More Like An Auto-Immune Disorder, Then

If my depression is not like scarlet fever, then maybe it’s like an auto-immune disorder; the brain attacking itself.

I know what I need to do. Radical acceptance. This is where I am right now, with a brain that hurts me. Self-compassion. It feels bad, doesn’t it, dear? I’m sorry. Let’s see if there’s something we can do that makes you feel better, even if just for a little while. Exercise. I walked instead of drove to the library and pharmacy. Mindfulness. I can notice the “I’m useless” thoughts and let them float away.

Does this help? No! Fuck.

It doesn’t matter how many thoughts I let float away if two dozen similar thoughts fill in right after it. This racing brain can come up with new thoughts far faster than I can compassionately accept and then release them.

I can’t bear this. Yet that’s a ridiculous thing to say; I have to bear it. There’s no returning this defective mind and body and asking for my money back.

no returns.jpeg

12 thoughts on “More Like An Auto-Immune Disorder, Then

  1. I have actually found meditation and mindfulness unhelpful when going through severe depression Q. Even my mindfulness for depression book does not recommend this when in the midst of an episode. I’ve found the pain of the depression just surges up when trying to meditate on it, making me feel bleaker and more hopeless than I did before. The mind also is so distorted, that mindfulness of it doesn’t help. You are not alone in feeling it doesn’t help. It really doesn’t. The time mindfulness helps is in preventing severe episodes, not in the midst of one.

    I know we don’t have the same thing, but I go through a lot of depression. So for what it’s worth, I’ve found active things best – dancing to music, just a few minutes, shaking for five minutes, or expressing anger in any way possible. Being kind to self.

    I am sorry you are having such a rough time!

    Liked by 1 person

    • That’s interesting; I hadn’t thought of mindfulness in the midst of a depressive episode as problematic per se. I suppose I thought it would be a good idea, though hard to achieve the same sense of mental space. What you say about mindfulness more as a preventative measure makes so much sense.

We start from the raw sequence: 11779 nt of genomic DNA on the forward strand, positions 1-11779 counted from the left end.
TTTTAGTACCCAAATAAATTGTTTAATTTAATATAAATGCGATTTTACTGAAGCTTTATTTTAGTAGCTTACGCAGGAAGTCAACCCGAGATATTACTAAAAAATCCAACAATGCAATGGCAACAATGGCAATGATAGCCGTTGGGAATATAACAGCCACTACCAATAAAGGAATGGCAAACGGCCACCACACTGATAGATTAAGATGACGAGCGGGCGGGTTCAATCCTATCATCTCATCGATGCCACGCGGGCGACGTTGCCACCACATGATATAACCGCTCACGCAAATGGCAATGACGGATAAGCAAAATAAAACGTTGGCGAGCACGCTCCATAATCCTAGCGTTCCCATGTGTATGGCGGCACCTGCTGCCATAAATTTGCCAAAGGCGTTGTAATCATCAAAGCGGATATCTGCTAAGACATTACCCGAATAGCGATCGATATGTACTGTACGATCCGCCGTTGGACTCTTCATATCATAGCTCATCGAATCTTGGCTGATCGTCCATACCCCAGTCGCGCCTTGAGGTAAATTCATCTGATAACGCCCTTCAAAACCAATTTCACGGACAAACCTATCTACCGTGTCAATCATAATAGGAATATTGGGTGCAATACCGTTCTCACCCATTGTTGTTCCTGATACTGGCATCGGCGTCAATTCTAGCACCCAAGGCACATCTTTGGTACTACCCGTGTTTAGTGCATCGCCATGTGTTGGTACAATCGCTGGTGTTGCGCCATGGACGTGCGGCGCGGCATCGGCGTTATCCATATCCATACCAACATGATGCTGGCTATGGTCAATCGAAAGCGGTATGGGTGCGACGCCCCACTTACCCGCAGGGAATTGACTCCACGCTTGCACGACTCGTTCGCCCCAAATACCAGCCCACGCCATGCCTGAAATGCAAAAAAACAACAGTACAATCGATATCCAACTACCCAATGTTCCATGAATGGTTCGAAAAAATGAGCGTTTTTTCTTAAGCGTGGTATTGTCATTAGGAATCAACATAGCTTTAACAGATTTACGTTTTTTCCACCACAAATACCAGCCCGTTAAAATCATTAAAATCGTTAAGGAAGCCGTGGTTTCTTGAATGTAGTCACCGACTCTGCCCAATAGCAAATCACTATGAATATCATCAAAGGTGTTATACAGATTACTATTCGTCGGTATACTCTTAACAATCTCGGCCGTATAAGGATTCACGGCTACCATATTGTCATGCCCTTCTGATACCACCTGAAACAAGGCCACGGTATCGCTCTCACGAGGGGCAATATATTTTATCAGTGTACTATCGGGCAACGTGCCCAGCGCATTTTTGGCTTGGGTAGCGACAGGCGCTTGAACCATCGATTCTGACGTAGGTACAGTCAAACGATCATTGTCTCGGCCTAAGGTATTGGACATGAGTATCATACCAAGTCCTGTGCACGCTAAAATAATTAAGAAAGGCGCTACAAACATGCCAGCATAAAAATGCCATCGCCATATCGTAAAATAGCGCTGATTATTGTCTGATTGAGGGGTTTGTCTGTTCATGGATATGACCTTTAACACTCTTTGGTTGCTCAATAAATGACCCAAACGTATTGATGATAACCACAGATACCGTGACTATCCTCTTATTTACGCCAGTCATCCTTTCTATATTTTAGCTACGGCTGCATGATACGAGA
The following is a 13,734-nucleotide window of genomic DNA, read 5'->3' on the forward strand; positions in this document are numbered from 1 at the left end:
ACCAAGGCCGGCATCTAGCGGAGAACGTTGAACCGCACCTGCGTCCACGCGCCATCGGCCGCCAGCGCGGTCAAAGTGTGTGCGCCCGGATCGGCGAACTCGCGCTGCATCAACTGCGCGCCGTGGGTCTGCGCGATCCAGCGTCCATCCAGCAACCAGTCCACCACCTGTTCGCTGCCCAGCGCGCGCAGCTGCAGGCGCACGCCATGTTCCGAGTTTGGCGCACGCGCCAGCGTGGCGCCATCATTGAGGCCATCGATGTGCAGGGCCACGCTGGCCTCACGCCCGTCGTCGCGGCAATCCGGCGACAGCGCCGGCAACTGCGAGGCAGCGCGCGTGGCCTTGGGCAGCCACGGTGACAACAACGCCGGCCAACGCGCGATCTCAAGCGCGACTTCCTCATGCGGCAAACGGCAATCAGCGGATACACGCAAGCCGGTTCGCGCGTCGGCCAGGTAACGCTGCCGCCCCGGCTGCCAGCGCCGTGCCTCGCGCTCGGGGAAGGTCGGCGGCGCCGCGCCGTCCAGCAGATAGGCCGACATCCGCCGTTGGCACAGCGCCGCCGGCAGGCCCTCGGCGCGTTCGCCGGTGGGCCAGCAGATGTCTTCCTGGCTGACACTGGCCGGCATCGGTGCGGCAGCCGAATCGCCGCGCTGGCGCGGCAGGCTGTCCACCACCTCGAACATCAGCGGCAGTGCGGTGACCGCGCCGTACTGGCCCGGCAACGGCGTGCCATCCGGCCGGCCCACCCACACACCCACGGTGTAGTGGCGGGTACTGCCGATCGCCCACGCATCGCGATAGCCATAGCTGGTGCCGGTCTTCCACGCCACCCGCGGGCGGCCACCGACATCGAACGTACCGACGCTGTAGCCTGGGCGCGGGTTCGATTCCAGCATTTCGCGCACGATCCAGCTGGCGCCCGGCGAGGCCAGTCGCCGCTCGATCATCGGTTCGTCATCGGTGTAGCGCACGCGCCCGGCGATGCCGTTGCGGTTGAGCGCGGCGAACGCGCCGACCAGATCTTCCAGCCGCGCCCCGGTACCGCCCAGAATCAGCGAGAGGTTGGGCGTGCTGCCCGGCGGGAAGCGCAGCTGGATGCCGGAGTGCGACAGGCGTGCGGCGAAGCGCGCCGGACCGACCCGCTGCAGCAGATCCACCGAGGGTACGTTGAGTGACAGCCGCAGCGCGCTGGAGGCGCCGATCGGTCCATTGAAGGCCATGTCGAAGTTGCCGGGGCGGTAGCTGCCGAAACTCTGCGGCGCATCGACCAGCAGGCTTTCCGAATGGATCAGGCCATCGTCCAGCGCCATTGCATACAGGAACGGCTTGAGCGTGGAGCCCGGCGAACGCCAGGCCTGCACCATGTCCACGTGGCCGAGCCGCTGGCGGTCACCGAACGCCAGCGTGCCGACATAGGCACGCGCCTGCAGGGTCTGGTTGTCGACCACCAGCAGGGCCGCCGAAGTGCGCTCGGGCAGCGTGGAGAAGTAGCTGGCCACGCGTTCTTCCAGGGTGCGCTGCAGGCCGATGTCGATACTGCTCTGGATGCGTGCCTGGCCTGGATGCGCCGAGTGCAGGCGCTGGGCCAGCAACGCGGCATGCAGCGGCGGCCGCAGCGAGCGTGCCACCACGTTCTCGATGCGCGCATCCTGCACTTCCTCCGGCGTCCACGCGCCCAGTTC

I tried the dancing to music I like last night. It does buy me some momentary relief. There’s a lot of urgent, angry energy locked inside depression, and physical movement does help release some of it.

      Liked by 1 person

  2. I agree with the others. I love your writing, Q (I don’t love that you’re suffering, but I find your writing so relatable… I love you how can use humor even when you are in the depths of despair – sometimes that is all we can do).
    “Does this help? No! Fuck. ” – I laughed! (maybe I shouldn’t be laughing – it’s really not at you, it’s with you, because this is me, every time I’m in a mood episode and try to use mindfulness and skills). Sometimes skills just don’t work. But major kudos to you for trying, for going one moment at a time.
    I’m sending you a big hug, if that’s okay. xx

    Like

  3. Offering you hugs too! Your comments helped me immensely the last few days Q, and I’m sorry I haven’t been in the space to write back yet.

    I too find mindfulness unhelpful in the midst of an episode. For me, I’m like “will this feel good and not hurt me long term” some days a hot bath or a nap feel right, some days they don’t. I take it in segments of time. Like “I am going to do this for the next five minutes cause five minutes is all I can handle right now.”

    I don’t know if those things help you at all, but know I’m still here and still listening and thinking of you as you navigate through this difficult period of time. Xx

    Like

  4. Pingback: Okay, Something Happened | la quemada

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